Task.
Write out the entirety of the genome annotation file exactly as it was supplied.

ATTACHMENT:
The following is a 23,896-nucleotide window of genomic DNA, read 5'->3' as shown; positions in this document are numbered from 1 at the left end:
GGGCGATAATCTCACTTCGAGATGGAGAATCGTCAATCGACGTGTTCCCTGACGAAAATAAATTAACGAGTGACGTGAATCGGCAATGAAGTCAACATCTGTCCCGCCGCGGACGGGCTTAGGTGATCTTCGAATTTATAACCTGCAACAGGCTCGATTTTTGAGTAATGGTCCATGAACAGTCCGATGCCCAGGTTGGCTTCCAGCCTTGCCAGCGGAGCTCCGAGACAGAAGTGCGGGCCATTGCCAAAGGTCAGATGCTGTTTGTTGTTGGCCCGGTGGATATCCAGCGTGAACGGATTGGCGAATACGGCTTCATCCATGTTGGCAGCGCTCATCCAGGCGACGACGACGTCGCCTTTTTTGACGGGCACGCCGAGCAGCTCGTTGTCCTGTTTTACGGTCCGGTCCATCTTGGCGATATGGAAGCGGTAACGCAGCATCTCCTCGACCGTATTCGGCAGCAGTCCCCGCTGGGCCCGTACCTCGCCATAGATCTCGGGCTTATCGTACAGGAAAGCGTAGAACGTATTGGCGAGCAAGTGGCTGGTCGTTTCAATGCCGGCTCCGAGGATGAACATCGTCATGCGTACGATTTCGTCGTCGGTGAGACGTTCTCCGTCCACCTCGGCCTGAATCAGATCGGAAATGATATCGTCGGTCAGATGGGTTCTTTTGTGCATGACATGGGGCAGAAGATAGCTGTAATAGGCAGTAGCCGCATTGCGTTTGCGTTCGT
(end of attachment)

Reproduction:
The following is a 23,896-nucleotide window of genomic DNA, read 5'->3' as shown; positions in this document are numbered from 1 at the left end:
GGGCGATAATCTCACTTCGAGATGGAGAATCGTCAATCGACGTGTTCCCTGACGAAAATAAATTAACGAGTGACGTGAATCGGCAATGAAGTCAACATCTGTCCCGCCGCGGACGGGCTTAGGTGATCTTCGAATTTATAACCTGCAACAGGCTCGATTTTTGAGTAATGGTCCATGAACAGTCCGATGCCCAGGTTGGCTTCCAGCCTTGCCAGCGGAGCTCCGAGACAGAAGTGCGGGCCATTGCCAAAGGTCAGATGCTGTTTGTTGTTGGCCCGGTGGATATCCAGCGTGAACGGATTGGCGAATACGGCTTCATCCATGTTGGCAGCGCTCATCCAGGCGACGACGACGTCGCCTTTTTTGACGGGCACGCCGAGCAGCTCGTTGTCCTGTTTTACGGTCCGGTCCATCTTGGCGATATGGAAGCGGTAACGCAGCATCTCCTCGACCGTATTCGGCAGCAGTCCCCGCTGGGCCCGTACCTCGCCATAGATCTCGGGCTTATCGTACAGGAAAGCGTAGAACGTATTGGCGAGCAAGTGGCTGGTCGTTTCAATGCCGGCTCCGAGGATGAACATCGTCATGCGTACGATTTCGTCGTCGGTGAGACGTTCTCCGTCCACCTCGGCCTGAATCAGATCGGAAATGATATCGTCGGTCAGATGGGTTCTTTTGTGCATGACATGGGGCAGAAGATAGCTGTAATAGGCAGTAGCCGCATTGCGTTTGCGTTCGT